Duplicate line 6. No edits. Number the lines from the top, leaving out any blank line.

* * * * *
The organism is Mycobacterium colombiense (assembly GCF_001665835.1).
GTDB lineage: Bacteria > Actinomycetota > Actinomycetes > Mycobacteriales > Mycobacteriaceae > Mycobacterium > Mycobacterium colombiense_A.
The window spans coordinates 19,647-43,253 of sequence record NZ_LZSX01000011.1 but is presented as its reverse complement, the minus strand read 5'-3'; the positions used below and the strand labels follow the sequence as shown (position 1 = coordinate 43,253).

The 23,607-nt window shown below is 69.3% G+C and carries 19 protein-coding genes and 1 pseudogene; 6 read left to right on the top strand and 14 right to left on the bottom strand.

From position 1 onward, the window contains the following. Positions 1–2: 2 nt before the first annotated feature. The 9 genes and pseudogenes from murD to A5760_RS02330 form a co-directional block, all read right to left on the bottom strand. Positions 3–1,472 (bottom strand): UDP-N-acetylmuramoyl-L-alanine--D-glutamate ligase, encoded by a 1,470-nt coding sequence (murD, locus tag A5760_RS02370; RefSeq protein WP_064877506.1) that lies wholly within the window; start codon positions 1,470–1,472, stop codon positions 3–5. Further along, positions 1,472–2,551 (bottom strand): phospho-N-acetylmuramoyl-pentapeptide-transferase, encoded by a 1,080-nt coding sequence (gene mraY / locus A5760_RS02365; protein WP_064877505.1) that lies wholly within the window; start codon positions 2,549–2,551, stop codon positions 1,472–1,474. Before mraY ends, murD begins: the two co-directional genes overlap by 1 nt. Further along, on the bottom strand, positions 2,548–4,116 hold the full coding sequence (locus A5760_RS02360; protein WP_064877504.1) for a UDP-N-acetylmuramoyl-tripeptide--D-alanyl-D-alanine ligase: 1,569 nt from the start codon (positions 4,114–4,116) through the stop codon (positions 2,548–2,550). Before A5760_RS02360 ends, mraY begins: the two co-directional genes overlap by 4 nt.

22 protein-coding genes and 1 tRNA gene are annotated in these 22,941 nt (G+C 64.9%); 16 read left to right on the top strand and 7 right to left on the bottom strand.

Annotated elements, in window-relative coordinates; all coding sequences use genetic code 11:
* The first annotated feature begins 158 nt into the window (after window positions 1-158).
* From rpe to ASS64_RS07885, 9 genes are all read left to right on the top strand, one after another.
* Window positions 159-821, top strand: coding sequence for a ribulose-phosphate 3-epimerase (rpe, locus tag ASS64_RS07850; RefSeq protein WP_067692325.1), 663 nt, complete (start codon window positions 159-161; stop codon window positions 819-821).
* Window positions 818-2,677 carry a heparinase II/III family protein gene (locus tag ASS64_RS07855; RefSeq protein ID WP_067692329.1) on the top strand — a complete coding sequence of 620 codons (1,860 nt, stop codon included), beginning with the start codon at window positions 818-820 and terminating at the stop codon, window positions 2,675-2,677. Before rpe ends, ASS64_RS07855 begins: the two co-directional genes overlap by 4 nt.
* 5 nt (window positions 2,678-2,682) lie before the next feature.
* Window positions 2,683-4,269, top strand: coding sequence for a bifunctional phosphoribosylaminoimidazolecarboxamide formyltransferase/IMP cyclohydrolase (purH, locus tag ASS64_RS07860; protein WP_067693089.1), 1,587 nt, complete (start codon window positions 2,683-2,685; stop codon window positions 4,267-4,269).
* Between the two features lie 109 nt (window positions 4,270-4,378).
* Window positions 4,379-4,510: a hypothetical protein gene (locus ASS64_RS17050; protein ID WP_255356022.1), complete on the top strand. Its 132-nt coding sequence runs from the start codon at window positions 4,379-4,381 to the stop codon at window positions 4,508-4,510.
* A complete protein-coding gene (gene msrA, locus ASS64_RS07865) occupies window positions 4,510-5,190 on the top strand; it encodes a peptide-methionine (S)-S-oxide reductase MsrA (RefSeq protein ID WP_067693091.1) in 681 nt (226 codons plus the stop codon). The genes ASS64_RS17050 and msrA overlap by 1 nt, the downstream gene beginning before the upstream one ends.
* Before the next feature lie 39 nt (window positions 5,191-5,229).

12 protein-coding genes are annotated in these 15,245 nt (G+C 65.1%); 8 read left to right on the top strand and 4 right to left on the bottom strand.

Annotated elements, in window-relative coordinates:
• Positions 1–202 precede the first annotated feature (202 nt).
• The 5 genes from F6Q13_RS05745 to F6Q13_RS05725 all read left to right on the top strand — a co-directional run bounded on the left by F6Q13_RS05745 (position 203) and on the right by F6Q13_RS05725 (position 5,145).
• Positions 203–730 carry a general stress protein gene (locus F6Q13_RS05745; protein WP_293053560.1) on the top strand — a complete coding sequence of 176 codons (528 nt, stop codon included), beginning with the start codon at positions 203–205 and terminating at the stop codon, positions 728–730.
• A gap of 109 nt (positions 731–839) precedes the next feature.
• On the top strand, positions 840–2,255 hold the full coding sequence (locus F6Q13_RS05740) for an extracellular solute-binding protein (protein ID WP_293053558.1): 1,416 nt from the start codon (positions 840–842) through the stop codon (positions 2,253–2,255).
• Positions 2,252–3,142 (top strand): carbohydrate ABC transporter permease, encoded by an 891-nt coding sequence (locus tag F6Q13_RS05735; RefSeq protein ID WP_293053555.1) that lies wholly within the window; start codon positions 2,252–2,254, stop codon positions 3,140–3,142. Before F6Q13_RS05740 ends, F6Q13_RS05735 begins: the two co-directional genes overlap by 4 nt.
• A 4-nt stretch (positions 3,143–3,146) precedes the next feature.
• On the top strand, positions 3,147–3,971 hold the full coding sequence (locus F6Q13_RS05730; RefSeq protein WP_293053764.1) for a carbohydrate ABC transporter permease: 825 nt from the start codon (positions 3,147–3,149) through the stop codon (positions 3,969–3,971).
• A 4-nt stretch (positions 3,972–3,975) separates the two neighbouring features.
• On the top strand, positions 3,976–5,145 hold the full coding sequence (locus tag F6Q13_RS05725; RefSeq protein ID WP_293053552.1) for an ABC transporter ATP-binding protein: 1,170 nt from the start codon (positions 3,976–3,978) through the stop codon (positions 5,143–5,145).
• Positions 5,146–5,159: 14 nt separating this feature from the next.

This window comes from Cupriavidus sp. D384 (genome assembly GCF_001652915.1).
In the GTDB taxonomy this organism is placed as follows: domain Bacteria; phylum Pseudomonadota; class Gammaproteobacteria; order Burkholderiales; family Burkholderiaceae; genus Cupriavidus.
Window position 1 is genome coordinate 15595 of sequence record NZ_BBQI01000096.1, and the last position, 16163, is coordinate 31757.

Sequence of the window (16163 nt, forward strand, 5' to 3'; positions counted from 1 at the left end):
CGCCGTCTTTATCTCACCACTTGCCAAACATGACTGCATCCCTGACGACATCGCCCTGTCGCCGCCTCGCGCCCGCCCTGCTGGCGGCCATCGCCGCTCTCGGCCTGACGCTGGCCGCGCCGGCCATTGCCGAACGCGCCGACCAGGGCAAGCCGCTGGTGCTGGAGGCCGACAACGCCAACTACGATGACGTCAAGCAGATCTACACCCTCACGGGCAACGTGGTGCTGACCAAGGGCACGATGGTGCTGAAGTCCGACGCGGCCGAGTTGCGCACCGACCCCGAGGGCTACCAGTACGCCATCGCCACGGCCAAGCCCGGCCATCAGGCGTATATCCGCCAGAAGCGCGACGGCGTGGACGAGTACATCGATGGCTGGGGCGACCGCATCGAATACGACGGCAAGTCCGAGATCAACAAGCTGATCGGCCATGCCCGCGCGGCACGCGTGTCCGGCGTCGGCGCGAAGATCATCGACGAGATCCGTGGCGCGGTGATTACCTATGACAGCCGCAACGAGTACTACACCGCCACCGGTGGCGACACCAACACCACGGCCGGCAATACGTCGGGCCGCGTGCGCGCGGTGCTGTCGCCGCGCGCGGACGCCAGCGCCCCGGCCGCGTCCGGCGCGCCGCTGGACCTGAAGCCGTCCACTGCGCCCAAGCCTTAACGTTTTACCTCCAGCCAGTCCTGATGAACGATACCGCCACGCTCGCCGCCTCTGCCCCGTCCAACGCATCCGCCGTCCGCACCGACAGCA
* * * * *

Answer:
22 protein-coding genes and 1 tRNA gene are annotated in these 22,941 nt (G+C 64.9%); 16 read left to right on the top strand and 7 right to left on the bottom strand.